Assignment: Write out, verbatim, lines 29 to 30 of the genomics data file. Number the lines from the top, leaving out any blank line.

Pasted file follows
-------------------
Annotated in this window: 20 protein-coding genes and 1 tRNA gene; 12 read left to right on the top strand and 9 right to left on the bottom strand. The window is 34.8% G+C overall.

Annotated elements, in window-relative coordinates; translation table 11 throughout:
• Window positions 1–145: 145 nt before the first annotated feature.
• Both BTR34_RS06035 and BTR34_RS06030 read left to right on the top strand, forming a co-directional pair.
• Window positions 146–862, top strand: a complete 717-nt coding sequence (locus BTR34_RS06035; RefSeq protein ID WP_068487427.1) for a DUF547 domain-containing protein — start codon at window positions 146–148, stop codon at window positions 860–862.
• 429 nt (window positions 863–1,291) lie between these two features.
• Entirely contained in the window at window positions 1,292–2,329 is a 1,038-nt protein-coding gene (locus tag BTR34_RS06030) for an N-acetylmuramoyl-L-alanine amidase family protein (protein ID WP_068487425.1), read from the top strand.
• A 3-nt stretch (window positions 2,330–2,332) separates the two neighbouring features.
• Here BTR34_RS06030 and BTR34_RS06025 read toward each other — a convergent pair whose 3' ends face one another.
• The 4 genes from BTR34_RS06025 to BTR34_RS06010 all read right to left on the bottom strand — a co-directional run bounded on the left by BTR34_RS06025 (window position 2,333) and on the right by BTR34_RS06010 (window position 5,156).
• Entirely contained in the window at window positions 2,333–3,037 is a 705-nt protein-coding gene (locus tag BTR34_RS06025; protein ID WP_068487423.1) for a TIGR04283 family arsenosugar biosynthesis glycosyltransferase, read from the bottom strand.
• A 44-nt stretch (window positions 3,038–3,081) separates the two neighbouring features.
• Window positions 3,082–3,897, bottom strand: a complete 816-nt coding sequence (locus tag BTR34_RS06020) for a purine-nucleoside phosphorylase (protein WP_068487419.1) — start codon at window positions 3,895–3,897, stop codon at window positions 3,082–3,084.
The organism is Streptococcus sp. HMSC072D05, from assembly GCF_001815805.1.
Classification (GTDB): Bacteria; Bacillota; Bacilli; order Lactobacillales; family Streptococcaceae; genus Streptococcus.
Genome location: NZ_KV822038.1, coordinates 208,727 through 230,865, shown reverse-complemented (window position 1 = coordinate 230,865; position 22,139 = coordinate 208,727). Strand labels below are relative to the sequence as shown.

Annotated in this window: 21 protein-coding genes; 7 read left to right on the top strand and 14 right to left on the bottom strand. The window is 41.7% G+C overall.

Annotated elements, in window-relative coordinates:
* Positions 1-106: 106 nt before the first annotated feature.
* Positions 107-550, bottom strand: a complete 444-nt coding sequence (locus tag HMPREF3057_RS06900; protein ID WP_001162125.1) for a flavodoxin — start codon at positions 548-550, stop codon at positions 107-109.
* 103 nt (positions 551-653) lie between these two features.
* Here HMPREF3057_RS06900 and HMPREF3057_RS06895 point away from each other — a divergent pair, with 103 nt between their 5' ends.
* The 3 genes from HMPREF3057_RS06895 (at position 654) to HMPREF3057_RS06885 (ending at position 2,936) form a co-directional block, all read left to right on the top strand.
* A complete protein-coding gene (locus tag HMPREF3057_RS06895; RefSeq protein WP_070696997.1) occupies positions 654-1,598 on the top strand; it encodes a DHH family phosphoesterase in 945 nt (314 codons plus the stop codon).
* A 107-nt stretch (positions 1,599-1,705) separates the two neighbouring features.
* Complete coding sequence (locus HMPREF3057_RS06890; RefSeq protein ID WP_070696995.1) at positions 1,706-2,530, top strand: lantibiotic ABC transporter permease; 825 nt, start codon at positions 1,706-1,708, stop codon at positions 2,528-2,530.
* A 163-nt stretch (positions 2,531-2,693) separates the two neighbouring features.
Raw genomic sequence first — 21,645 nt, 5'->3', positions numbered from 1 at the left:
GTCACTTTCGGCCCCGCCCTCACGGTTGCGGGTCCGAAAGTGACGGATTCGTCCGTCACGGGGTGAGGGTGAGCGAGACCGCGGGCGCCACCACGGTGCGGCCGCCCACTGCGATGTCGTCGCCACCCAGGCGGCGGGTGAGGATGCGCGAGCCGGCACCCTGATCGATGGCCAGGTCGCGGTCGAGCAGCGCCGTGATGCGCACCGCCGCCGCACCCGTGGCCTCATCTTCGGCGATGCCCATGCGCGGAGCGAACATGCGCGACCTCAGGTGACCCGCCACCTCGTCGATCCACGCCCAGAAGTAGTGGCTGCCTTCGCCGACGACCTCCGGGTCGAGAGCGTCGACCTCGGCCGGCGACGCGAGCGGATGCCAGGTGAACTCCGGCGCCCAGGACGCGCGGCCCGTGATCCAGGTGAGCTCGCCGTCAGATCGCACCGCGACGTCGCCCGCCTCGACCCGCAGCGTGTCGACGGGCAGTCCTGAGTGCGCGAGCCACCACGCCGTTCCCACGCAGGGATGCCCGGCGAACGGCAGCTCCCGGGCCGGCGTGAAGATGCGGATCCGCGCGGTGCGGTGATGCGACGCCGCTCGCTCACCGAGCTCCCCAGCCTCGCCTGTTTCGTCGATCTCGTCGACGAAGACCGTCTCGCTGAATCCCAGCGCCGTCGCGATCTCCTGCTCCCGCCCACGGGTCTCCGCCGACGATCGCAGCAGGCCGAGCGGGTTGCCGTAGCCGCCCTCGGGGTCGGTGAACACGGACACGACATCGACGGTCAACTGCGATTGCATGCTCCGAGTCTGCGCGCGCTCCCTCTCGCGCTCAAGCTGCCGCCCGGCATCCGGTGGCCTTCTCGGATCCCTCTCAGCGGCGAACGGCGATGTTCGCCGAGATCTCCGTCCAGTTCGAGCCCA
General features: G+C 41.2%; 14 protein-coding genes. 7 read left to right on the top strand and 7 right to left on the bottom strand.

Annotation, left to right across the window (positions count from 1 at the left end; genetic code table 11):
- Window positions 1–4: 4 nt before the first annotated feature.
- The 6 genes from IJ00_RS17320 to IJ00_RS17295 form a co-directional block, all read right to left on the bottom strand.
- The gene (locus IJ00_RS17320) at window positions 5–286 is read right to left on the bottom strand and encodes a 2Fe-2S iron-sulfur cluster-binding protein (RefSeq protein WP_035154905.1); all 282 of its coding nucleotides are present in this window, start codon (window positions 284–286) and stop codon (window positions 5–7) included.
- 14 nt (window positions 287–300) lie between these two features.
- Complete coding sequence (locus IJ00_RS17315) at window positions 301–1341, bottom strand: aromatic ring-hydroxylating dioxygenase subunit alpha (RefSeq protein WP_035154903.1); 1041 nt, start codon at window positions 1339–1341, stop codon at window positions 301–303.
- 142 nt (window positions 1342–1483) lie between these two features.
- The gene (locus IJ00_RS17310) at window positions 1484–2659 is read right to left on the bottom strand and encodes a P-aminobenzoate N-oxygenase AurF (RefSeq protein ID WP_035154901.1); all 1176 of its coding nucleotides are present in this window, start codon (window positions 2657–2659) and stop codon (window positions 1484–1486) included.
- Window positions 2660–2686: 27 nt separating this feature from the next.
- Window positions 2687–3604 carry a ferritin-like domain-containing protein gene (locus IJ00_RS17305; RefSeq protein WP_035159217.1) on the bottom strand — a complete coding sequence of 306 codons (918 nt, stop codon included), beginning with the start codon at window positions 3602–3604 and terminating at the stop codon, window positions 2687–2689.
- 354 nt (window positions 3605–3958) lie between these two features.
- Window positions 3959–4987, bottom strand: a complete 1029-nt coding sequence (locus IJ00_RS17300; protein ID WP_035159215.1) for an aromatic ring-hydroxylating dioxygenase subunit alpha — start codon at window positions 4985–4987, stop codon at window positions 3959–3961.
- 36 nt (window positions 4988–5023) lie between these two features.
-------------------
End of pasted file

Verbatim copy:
GTCACTTTCGGCCCCGCCCTCACGGTTGCGGGTCCGAAAGTGACGGATTCGTCCGTCACGGGGTGAGGGTGAGCGAGACCGCGGGCGCCACCACGGTGCGGCCGCCCACTGCGATGTCGTCGCCACCCAGGCGGCGGGTGAGGATGCGCGAGCCGGCACCCTGATCGATGGCCAGGTCGCGGTCGAGCAGCGCCGTGATGCGCACCGCCGCCGCACCCGTGGCCTCATCTTCGGCGATGCCCATGCGCGGAGCGAACATGCGCGACCTCAGGTGACCCGCCACCTCGTCGATCCACGCCCAGAAGTAGTGGCTGCCTTCGCCGACGACCTCCGGGTCGAGAGCGTCGACCTCGGCCGGCGACGCGAGCGGATGCCAGGTGAACTCCGGCGCCCAGGACGCGCGGCCCGTGATCCAGGTGAGCTCGCCGTCAGATCGCACCGCGACGTCGCCCGCCTCGACCCGCAGCGTGTCGACGGGCAGTCCTGAGTGCGCGAGCCACCACGCCGTTCCCACGCAGGGATGCCCGGCGAACGGCAGCTCCCGGGCCGGCGTGAAGATGCGGATCCGCGCGGTGCGGTGATGCGACGCCGCTCGCTCACCGAGCTCCCCAGCCTCGCCTGTTTCGTCGATCTCGTCGACGAAGACCGTCTCGCTGAATCCCAGCGCCGTCGCGATCTCCTGCTCCCGCCCACGGGTCTCCGCCGACGATCGCAGCAGGCCGAGCGGGTTGCCGTAGCCGCCCTCGGGGTCGGTGAACACGGACACGACATCGACGGTCAACTGCGATTGCATGCTCCGAGTCTGCGCGCGCTCCCTCTCGCGCTCAAGCTGCCGCCCGGCATCCGGTGGCCTTCTCGGATCCCTCTCAGCGGCGAACGGCGATGTTCGCCGAGATCTCCGTCCAGTTCGAGCCCA
General features: G+C 41.2%; 14 protein-coding genes. 7 read left to right on the top strand and 7 right to left on the bottom strand.